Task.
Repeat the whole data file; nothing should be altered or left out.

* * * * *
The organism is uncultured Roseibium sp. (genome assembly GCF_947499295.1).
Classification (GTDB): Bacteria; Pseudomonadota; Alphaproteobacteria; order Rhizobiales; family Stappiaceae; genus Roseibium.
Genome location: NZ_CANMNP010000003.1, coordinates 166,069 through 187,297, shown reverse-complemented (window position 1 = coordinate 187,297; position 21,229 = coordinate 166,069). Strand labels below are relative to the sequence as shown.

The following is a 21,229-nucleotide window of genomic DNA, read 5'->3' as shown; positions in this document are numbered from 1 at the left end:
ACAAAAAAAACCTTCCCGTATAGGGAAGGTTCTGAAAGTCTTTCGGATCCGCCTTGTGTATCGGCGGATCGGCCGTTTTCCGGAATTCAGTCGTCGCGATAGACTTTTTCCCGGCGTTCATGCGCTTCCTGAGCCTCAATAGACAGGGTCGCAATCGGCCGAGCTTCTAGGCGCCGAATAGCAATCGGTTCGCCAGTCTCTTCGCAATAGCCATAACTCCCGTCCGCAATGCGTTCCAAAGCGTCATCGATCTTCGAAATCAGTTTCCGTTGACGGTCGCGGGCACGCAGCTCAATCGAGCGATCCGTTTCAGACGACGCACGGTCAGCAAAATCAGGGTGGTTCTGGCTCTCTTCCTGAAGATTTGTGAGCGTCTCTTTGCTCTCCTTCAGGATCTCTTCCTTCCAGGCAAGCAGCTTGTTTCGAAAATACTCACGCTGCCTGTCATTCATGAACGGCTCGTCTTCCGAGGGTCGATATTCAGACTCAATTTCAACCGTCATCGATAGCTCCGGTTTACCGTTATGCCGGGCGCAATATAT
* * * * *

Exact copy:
The organism is uncultured Roseibium sp. (genome assembly GCF_947499295.1).
Classification (GTDB): Bacteria; Pseudomonadota; Alphaproteobacteria; order Rhizobiales; family Stappiaceae; genus Roseibium.
Genome location: NZ_CANMNP010000003.1, coordinates 166,069 through 187,297, shown reverse-complemented (window position 1 = coordinate 187,297; position 21,229 = coordinate 166,069). Strand labels below are relative to the sequence as shown.

The following is a 21,229-nucleotide window of genomic DNA, read 5'->3' as shown; positions in this document are numbered from 1 at the left end:
ACAAAAAAAACCTTCCCGTATAGGGAAGGTTCTGAAAGTCTTTCGGATCCGCCTTGTGTATCGGCGGATCGGCCGTTTTCCGGAATTCAGTCGTCGCGATAGACTTTTTCCCGGCGTTCATGCGCTTCCTGAGCCTCAATAGACAGGGTCGCAATCGGCCGAGCTTCTAGGCGCCGAATAGCAATCGGTTCGCCAGTCTCTTCGCAATAGCCATAACTCCCGTCCGCAATGCGTTCCAAAGCGTCATCGATCTTCGAAATCAGTTTCCGTTGACGGTCGCGGGCACGCAGCTCAATCGAGCGATCCGTTTCAGACGACGCACGGTCAGCAAAATCAGGGTGGTTCTGGCTCTCTTCCTGAAGATTTGTGAGCGTCTCTTTGCTCTCCTTCAGGATCTCTTCCTTCCAGGCAAGCAGCTTGTTTCGAAAATACTCACGCTGCCTGTCATTCATGAACGGCTCGTCTTCCGAGGGTCGATATTCAGACTCAATTTCAACCGTCATCGATAGCTCCGGTTTACCGTTATGCCGGGCGCAATATAT